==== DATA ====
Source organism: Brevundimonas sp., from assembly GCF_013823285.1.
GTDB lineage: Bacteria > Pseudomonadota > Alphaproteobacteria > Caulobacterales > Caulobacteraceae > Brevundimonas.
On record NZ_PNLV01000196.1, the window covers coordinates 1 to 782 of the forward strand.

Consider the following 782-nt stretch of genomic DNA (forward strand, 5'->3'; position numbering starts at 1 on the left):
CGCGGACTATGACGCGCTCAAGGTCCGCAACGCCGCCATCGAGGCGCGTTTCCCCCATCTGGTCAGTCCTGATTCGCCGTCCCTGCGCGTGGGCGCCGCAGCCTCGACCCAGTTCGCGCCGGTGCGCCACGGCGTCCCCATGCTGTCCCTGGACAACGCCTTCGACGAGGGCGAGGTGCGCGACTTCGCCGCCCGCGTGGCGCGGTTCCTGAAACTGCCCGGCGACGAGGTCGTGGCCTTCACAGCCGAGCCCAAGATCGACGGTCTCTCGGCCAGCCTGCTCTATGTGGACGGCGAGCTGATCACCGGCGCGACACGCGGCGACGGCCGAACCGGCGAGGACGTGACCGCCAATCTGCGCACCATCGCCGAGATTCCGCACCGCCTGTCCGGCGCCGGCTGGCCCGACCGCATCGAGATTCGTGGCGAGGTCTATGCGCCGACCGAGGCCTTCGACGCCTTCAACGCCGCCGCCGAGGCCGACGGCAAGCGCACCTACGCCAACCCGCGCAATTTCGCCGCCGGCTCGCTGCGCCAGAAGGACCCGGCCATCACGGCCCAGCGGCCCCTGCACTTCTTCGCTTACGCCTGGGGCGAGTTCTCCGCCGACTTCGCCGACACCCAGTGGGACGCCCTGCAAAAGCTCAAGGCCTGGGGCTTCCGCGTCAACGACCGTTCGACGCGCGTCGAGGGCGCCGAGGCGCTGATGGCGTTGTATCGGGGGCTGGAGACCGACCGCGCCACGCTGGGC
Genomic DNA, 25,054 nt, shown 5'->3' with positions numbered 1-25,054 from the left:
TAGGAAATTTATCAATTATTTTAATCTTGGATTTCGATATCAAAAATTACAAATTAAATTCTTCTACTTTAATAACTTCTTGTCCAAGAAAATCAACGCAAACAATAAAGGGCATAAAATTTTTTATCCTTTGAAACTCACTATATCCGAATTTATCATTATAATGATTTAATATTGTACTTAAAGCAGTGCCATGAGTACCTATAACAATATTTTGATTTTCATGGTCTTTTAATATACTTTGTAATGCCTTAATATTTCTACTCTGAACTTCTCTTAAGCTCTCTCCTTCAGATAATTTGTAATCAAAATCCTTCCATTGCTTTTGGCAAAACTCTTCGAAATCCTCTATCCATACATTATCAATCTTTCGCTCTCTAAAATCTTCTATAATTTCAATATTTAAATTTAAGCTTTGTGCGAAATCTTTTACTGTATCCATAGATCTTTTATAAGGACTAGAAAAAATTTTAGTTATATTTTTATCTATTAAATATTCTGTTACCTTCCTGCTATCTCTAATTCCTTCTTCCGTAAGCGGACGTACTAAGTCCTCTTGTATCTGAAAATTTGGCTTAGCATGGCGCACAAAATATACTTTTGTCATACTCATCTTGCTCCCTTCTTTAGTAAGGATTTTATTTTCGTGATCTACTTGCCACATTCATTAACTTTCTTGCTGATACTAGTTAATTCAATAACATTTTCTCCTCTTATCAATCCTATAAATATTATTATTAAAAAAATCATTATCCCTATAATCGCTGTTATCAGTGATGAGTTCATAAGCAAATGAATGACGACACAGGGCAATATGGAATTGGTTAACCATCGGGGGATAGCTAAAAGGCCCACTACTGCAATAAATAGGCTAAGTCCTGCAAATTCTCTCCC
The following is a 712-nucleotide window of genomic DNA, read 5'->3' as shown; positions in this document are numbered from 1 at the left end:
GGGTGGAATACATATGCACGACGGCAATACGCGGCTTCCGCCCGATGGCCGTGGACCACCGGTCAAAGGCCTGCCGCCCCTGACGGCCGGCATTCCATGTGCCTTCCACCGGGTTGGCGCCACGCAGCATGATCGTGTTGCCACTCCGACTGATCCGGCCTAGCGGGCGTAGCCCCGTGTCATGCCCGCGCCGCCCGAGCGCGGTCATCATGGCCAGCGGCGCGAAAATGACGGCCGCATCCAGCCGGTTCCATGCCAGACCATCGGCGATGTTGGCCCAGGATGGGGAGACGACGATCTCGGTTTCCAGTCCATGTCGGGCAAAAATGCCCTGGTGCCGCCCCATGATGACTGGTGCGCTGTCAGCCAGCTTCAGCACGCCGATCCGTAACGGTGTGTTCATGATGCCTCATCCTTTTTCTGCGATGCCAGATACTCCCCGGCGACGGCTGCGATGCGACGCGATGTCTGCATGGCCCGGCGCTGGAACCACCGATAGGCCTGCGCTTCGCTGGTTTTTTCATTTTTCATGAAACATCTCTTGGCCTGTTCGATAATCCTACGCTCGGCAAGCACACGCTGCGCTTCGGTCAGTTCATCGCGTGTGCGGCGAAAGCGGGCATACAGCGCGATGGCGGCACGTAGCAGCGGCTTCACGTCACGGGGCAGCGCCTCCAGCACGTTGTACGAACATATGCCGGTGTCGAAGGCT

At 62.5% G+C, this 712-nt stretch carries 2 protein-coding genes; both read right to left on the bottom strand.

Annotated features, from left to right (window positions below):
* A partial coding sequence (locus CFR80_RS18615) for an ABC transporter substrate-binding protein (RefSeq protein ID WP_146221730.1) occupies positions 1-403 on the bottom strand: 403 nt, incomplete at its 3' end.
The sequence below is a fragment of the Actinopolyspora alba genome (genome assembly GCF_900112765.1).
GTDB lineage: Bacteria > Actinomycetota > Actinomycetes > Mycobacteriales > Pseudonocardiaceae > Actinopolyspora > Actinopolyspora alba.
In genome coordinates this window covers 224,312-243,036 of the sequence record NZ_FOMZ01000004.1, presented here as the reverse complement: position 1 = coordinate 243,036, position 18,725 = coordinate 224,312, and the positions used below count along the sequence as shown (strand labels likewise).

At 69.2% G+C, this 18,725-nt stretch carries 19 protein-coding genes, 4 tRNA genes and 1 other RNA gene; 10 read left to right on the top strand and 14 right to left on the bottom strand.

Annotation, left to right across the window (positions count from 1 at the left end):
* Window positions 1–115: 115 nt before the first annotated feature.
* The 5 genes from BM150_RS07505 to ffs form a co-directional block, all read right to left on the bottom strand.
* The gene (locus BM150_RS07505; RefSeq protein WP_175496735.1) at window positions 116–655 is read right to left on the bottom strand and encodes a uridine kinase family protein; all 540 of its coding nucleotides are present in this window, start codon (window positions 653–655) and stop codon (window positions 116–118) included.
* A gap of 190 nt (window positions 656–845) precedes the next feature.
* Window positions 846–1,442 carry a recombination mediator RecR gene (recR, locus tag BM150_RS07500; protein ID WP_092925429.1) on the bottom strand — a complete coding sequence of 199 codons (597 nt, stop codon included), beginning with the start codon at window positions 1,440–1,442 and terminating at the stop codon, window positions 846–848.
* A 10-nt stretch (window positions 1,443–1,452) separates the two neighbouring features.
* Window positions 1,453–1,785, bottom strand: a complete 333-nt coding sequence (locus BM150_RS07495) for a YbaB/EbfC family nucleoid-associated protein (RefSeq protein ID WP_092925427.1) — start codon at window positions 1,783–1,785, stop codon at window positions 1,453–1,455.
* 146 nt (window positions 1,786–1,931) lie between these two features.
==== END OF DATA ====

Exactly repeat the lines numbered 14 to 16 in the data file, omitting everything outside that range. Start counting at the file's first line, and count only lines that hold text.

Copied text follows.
GTDB lineage: Bacteria > Actinomycetota > Actinomycetes > Mycobacteriales > Pseudonocardiaceae > Actinopolyspora > Actinopolyspora alba.
In genome coordinates this window covers 224,312-243,036 of the sequence record NZ_FOMZ01000004.1, presented here as the reverse complement: position 1 = coordinate 243,036, position 18,725 = coordinate 224,312, and the positions used below count along the sequence as shown (strand labels likewise).

At 69.2% G+C, this 18,725-nt stretch carries 19 protein-coding genes, 4 tRNA genes and 1 other RNA gene; 10 read left to right on the top strand and 14 right to left on the bottom strand.